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Schools should give hand washing lessons

Leading doctors are calling for teachers to give hand washing lessons to pupils


According to new guidelines from the National Institute for Health and Care Excellence (Nice) the measures could help fight the rise of resistant bugs.

Nice guidance advises that teachers offer hand washing demonstrations to pupils and make sure that children have access to soap and hand sanitisers.

The health watchdog recommends that schools should also provide age-appropriate lessons on when antibiotic drugs are unnecessary.

This includes talking to pupils about illnesses that require seeing the doctor and those that do not, such as the common cold.

It is important parents help to reinforce the message that antibiotics do not react to viral infections.

These new guidelines are a response to fears that resistant bugs could claim millions more lives unless action is taken.

Professor Dame Sally Davies, England’s Chief Medical Officer, warns that antimicrobial resistance is a “catastrophic threat” that could see people die of routine infections as antibiotics become ineffective.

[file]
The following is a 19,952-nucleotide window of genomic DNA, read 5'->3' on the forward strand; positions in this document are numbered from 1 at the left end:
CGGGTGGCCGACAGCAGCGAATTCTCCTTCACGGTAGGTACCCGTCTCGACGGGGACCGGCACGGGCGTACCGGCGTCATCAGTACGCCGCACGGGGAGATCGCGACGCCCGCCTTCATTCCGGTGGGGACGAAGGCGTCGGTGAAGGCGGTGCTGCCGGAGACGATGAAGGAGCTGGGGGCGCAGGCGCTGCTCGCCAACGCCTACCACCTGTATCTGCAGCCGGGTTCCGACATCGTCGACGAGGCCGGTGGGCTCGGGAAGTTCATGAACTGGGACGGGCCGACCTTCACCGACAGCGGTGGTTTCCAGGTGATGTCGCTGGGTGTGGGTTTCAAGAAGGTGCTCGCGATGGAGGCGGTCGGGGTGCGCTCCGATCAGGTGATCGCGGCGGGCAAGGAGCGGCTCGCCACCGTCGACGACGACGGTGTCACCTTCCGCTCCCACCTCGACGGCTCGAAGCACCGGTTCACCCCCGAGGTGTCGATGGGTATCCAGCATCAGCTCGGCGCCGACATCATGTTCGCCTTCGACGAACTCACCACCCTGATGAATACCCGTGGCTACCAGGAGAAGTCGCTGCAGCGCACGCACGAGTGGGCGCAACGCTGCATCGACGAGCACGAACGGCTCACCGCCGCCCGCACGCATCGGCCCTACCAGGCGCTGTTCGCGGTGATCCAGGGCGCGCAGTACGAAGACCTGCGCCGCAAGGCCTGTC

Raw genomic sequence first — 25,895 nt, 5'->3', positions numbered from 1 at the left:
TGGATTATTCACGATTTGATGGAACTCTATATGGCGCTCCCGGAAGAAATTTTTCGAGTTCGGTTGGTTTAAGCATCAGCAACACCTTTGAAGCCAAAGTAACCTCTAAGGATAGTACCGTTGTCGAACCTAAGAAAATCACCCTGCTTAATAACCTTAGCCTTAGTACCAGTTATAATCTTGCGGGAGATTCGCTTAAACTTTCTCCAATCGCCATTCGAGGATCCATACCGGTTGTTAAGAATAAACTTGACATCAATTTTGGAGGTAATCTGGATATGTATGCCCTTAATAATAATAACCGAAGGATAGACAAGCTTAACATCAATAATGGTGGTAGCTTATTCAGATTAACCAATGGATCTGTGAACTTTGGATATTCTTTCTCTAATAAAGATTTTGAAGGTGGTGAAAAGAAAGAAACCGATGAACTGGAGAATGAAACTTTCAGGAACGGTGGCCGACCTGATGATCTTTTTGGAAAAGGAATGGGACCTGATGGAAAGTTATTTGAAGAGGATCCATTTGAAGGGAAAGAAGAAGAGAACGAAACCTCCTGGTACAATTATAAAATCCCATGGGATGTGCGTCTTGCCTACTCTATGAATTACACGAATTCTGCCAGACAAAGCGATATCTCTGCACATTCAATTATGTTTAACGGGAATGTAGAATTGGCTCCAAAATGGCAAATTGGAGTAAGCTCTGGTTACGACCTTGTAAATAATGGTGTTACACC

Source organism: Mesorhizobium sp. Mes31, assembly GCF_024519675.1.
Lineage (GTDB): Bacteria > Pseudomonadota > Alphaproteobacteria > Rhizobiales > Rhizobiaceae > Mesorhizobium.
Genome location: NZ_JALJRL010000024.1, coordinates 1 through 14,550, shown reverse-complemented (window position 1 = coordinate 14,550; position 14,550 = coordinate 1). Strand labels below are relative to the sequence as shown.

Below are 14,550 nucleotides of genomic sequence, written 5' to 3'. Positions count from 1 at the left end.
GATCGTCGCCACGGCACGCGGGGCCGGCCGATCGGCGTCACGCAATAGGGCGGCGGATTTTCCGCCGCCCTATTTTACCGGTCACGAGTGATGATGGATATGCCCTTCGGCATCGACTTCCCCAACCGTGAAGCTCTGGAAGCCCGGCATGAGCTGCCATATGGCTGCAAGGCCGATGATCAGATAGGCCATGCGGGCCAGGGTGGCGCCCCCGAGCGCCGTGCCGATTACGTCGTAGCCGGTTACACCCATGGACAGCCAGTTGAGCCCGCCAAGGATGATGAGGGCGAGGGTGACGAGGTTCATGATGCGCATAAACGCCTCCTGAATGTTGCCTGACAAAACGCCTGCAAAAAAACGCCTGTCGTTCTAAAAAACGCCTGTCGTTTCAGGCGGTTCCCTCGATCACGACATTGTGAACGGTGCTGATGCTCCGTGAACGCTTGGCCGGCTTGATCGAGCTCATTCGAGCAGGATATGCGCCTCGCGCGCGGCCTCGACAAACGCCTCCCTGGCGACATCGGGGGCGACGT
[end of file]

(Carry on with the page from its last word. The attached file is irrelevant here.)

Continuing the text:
Children do not always listen to parents when they tell them to wash their hands before eating, after using the bathroom or when they have finished playing.

Germs spread in many ways and children need to be aware of the consequences of touching things with dirty hands.

NHS tips for washing your hands properly include:

* Wetting hands with warm water

* Applying an adequate amount of (preferably liquid) soap

* Rubbing this thoroughly onto all hand surfaces (for at least 10 to 15 seconds)

* Rinsing thoroughly

* Drying thoroughly, preferably with disposable paper towel

* Taps should be then turned off with the paper towel to avoid re-contaminating the hands

Last month, a leading health official said that 10 million antibiotics prescriptions are handed out unnecessarily each year.

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